Passenger air service at 173 small airports – including Johnstown, Altoona and DuBois – would be in jeopardy under a spending model included in discussions by President Donald Trump’s budget team.
Washington-based news magazine and website The Hill has reported the Trump team is relying on proposals included in “Blueprint for Balance: A Federal Budget for 2017,” developed a year ago by conservative think-tank The Heritage Foundation.
The plan calls for elimination of most federal airport subsidies, including the Essential Air Service program that support passenger service at smaller airports.
Other recommendations would privatize public broadcasting, gut EPA funding and eliminate the National Endowment for the Arts and National Endowment for the Humanities.
While they agree that budget cuts are coming, the region’s two Republican congressmen say they aren’t ready to end support for the airports.
“Our small local airports play an important role in our local economy and give these communities better access to the global marketplace,” Rep. Keith Rothfus, R-Sewickley, said in an email.
“The EAS plays a significant role in keeping these smaller airports afloat.
“I continue to support the EAS, but I also recognize that smaller airports need to seek ways to become more financially independent so that they can continue to serve their communities.”
Rothfus’ 12th district includes much of the Johnstown area, including John Murtha Johns-town-Cambria County Airport.
Rep. Bill Shuster, R-Everett, continues to support the EAS program, his office says.
“We’re still in the first days of the new administration – the Senate just voted on a transportation secretary (Tuesday) so it is premature to speculate on issues like this,” spokesman Casey Contres said in an email Tuesday.
“Congressman Shuster’s support for the Essential Air Service program has been clear. And like he has in the past, he will continue to work to support and improve this program that small and rural communities like those in our region depend on.”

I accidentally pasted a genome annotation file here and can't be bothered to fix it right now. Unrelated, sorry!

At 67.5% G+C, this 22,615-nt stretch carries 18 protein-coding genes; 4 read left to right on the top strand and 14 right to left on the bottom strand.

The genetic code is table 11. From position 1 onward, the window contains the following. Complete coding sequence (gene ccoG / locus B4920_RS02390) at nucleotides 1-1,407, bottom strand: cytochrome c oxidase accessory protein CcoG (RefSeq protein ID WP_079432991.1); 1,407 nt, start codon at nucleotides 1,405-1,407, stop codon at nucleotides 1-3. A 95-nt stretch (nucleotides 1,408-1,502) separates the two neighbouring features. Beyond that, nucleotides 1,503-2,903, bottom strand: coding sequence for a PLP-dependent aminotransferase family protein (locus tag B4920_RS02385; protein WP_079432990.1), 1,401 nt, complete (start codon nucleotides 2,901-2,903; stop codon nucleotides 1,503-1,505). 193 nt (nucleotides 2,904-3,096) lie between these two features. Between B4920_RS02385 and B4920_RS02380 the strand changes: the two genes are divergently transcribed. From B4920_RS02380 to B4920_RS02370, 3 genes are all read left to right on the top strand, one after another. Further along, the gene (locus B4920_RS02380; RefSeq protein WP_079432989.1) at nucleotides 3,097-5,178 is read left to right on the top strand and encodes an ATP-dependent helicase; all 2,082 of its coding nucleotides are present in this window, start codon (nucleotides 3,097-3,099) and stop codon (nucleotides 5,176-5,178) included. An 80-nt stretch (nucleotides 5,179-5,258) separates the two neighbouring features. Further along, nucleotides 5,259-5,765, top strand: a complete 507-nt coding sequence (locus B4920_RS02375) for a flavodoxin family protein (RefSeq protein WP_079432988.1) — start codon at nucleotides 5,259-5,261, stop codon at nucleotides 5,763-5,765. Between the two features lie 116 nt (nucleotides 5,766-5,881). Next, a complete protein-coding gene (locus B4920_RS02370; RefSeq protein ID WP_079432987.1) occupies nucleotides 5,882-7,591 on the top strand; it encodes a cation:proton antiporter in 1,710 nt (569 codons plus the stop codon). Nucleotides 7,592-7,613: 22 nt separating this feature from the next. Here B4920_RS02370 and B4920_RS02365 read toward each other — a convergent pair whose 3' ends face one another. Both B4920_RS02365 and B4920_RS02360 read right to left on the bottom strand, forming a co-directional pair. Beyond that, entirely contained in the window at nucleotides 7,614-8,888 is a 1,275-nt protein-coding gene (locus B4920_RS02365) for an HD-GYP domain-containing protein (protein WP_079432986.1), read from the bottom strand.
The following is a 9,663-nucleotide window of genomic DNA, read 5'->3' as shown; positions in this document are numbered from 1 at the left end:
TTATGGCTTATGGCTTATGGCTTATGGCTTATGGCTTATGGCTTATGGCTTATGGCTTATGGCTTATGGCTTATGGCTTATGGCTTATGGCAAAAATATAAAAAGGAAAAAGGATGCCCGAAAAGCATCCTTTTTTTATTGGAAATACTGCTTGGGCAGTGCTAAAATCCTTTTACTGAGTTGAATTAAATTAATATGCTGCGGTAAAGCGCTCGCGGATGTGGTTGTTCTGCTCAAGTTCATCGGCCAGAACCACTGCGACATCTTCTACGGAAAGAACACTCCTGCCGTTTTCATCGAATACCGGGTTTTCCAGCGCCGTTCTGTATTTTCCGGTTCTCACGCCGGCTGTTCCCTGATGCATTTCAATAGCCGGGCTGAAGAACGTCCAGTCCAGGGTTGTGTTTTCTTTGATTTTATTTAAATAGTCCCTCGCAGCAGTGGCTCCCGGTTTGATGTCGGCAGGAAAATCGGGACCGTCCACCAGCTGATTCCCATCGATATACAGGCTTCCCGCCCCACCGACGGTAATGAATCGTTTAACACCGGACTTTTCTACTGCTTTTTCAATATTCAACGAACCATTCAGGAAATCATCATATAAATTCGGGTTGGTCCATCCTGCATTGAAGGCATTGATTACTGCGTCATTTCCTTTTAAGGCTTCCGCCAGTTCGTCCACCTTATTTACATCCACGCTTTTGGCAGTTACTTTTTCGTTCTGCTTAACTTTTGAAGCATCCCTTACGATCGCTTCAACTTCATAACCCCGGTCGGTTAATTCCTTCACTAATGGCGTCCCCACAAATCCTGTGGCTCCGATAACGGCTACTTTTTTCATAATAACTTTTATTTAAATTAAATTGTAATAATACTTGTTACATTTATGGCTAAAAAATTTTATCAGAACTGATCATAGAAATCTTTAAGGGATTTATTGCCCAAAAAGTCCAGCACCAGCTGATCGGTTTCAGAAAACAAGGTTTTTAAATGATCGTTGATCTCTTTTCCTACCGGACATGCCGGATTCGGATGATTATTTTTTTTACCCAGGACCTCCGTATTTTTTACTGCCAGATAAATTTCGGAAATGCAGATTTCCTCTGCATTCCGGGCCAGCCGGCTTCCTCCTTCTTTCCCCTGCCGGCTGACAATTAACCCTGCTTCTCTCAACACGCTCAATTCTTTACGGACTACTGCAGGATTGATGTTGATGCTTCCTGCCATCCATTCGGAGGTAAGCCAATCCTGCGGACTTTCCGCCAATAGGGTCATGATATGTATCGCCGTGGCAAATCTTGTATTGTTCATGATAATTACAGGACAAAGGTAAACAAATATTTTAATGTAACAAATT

Shuster has proposed Federal Aviation Administration reform in the past and will reintroduce a proposal in the new congress, Contres said.
“In his capacity as chairman of the Transportation and Infrastructure Committee, Congressman Shuster will support keeping rural communities connected with reliable and affordable commercial air access,” Contres said.
Leaders at both the Johnstown airport and Altoona-Blair County Airport said passenger air service would not be possible, currently, without EAS funding. But both facilities are working toward being able to sustain a non-subsidized air service, the officials said.
Altoona airport manager Tracy Plessinger and Johnstown airport authority members James Loncella and David Kalina said they are optimistic that Southern Airways Express will rebuild ridership locally to support a sustainable air service for the region.
Southern took over Johnstown’s commuter service late last year, and has been operating out of Altoona since last March, when it bought Sun Air Express.
“They have been very active in outreach in the community,” Loncella said. “Our long-term goal is to do what we can to help them be successful to a point where an air service can operate here without the EAS subsidy.”
It may take a while to get to that point, Loncella said, pointing to loss of public confidence that grew during Silver Airways’ operation at both airports under previous EAS contracts.
“We feel we have an air carrier now that is looking to build an airline system throughout the Mid-Atlantic region,” Plessinger said.
Kalina said he thinks Southern has the air service “back on track.” He was not ready to predict how long it will take to wean the service from federal help, but stressed it will take a consistent daily passenger count.
“Then, and only then, can we set a longer-term goal,” he said.
This year, Southern will receive about $2.2 million to operate flights from Johns-town and Altoona airports.